“That right is an integral quality of the nation itself. For this reason, it is proper that what we should celebrate is not the day when other nations gave recognition to our independence, but the day when we declared our desire to exercise our inherent and inalienable right to freedom and independence,” he said.
Citing the United States as an “instructive precedent” to the original date of Philippine independence, Macapagal noted how the thirteen American colonies declared their independence on July 4, 1776, which was only recognized by England on September 3, 1783.
“The American people have regarded July 4 as their day of freedom. In the same way, June 12, 1898 is the true birthday of an independent Filipino nation, for it was on this day that they called the whole world to witness their powerful resolve to consider themselves absolved of allegiance to the Spanish crown,” he said.
Torres gave the Macapagal and Truman declarations a more vivid context.
“One of the acts Macapagal did was to remove July 4 as our independence because historically, it was already done on June 12. Take note of the text of Truman’s speech in July 4, 1946, that the U.S. recognized Philippine independence. It didn’t say ‘grant independence.’ In short, it was there all along, all America had to do was recognize it,” he said.
Macapagal also dispelled the impression that he calendared Philippine independence back to June 12 after the U.S. Congress “backed out of a material commitment and obligation to our people,” pertaining to the war reparation agreement and military assistance that lasted into the 1960s.
“There is no casual relation between the two events. We commemorate our freedom on this day because the permanent truth and historical reality so justify and not for any transient reason. To suggest that we have moved the commemoration of our independence because of the influence of material factors is to offend the Filipino people and their leaders; because the heroic exploits of our patriots and people, which led to the declaration of independence on June 12, 1898,” he said.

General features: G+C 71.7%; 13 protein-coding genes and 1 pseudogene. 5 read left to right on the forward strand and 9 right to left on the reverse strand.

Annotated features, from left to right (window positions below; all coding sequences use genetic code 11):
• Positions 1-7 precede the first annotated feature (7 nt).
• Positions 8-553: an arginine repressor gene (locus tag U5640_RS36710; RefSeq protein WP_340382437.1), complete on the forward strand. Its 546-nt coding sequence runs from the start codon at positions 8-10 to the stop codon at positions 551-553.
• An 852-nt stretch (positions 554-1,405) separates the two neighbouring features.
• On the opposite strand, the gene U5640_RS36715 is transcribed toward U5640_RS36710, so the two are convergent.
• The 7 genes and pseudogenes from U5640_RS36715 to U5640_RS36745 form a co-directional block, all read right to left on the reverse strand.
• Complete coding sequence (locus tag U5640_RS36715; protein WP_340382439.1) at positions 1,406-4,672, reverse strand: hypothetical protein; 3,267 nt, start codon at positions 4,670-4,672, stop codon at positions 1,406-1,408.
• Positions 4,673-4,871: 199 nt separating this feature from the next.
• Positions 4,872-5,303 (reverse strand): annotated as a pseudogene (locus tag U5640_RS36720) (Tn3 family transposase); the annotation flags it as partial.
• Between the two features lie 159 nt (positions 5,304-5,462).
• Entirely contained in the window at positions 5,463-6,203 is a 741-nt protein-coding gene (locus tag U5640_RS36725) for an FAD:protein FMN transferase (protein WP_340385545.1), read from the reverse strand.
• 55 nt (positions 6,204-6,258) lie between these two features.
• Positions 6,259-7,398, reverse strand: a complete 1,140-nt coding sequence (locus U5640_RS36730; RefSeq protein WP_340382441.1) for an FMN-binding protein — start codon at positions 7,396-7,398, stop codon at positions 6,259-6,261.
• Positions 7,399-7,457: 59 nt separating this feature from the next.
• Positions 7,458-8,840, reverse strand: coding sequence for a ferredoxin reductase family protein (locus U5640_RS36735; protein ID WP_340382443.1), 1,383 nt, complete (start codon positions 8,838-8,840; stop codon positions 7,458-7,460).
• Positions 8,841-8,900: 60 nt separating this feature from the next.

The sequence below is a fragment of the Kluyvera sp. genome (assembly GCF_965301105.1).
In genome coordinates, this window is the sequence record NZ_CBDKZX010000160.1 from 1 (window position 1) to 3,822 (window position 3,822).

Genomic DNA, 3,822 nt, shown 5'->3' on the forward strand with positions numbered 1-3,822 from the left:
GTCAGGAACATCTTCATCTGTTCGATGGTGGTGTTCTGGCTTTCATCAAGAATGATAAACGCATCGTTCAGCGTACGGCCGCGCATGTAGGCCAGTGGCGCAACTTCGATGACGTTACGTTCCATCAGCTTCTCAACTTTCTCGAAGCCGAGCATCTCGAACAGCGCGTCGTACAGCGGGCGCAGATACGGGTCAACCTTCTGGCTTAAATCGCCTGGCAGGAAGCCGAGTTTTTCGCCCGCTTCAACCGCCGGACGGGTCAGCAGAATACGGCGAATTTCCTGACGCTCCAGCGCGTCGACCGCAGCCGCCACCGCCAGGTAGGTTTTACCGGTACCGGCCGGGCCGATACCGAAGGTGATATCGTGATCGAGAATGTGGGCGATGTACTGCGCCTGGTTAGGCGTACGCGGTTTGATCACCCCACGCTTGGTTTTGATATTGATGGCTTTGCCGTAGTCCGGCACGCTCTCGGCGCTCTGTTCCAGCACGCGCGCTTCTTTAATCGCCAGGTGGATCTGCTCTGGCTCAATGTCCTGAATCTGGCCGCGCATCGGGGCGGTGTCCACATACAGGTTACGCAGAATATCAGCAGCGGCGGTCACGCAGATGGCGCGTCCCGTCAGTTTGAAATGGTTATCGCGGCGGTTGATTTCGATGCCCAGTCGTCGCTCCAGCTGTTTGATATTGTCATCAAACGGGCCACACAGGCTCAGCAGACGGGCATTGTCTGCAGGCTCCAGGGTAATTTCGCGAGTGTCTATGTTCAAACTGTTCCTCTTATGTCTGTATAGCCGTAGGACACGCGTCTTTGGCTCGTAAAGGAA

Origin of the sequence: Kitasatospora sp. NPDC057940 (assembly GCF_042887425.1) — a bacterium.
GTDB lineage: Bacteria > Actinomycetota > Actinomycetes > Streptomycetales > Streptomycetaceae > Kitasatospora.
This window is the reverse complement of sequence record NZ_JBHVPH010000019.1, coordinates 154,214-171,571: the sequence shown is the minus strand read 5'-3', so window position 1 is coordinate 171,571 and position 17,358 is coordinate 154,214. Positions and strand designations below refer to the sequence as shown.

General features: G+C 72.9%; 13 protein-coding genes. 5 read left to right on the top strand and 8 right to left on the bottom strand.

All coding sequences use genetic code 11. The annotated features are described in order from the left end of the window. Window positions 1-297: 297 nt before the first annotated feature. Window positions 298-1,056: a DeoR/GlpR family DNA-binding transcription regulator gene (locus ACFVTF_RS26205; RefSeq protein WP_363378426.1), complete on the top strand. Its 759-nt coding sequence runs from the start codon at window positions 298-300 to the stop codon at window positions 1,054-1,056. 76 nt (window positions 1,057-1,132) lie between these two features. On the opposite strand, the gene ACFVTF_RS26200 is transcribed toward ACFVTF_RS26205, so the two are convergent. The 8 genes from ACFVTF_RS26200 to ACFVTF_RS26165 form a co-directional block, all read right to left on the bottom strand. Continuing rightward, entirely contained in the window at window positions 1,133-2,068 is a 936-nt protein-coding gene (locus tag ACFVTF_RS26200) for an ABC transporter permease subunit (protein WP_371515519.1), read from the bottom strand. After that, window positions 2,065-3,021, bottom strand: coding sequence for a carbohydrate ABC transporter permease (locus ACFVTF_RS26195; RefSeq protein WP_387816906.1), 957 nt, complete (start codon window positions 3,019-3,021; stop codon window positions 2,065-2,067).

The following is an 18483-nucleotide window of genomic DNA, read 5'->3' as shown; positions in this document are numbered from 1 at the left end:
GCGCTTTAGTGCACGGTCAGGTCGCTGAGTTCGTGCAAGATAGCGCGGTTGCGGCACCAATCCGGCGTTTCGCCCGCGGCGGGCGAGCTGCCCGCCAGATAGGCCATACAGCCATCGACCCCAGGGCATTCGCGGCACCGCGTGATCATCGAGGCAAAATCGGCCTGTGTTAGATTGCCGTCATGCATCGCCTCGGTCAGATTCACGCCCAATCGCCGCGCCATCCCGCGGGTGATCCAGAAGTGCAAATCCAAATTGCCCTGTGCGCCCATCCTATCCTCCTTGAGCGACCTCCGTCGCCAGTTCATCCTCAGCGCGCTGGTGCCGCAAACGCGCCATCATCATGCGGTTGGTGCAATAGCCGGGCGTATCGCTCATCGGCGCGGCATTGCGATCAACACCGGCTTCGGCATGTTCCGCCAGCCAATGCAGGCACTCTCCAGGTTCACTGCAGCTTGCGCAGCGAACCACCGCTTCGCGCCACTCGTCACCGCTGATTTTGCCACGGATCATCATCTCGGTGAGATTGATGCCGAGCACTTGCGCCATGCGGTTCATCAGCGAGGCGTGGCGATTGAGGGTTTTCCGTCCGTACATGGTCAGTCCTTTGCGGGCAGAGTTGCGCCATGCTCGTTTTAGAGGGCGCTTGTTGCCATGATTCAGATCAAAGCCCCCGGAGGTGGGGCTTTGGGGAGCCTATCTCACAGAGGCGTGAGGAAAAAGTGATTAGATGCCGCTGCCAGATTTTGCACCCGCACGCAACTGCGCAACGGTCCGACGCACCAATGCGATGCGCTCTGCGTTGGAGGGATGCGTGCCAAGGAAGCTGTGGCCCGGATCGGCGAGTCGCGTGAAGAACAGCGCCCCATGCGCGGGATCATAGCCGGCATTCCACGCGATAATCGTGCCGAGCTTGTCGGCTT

“The Filipinos neither count the cost nor consider material rewards but are moved solely and nobly by their fervent love for their country and the pursuit of its noble ideals.”
But Macapagal was not one to strain ties with the United States as a global ally despite transferring Philippine independence to June 12. He said: “The Filipino people will preserve their esteem and gratitude for America, and in the present state of the world, I believe I bespeak the sentiment of our people in declaring that we will be ready to fight on the side of America, as in the past, in defense of freedom and human dignity for ourselves and for all mankind.”
Since World War II, the Philippines have fought alongside the United States in almost every major theatre of conflict despite occasional blips in their relationship. One of this was the Senate rejection of the Philippines-U.S Bases Treaty in 1991 which led to the expulsion of American troops in the country.
President Rodrigo Duterte has repeatedly called out the United States for the atrocities it committed against the Filipino people during the Filipino-American war, notably the 1906 Bud Dajo massacre in Jolo, Sulu where 600 Moros died. He also urged the Americans to return the Balangiga Bells which its military took as war trophy, following the Balangiga siege in 1901. On December 11, 2018, the bells were returned to the church of Balangiga, Eastern Samar after 117 years under American custody.
Despite its historical transgressions, the United States remains the most trusted foreign nation among Filipinos based on an SWS survey released last March. The United States got a net trust rating of +60 for a grade of “very good,” followed by Japan (+34), and Australia (+31). China, the United States’ economic rival as of late, was the least trusted by Filipinos, registering a neutral -7 score, despite the Duterte administration’s warm relations with Beijing.
Filipinos may still debate over the date and significance of celebrating Philippine independence on June 12. But for Torres, the message of June 12, 1898 is clear.
“What is important is our understanding of independence. It is easy to say that we are free. But it is difficult to say, how we’re going to defend that freedom. Naging malaya tayo. Pero hindi natin natamo ang ginhawa ng paglaya,” he said.
***Anthony Divinagracia is a senior producer of News 5 and One News. He has a Masters degree in History and teaches Political Science at the University of Santo Tomas.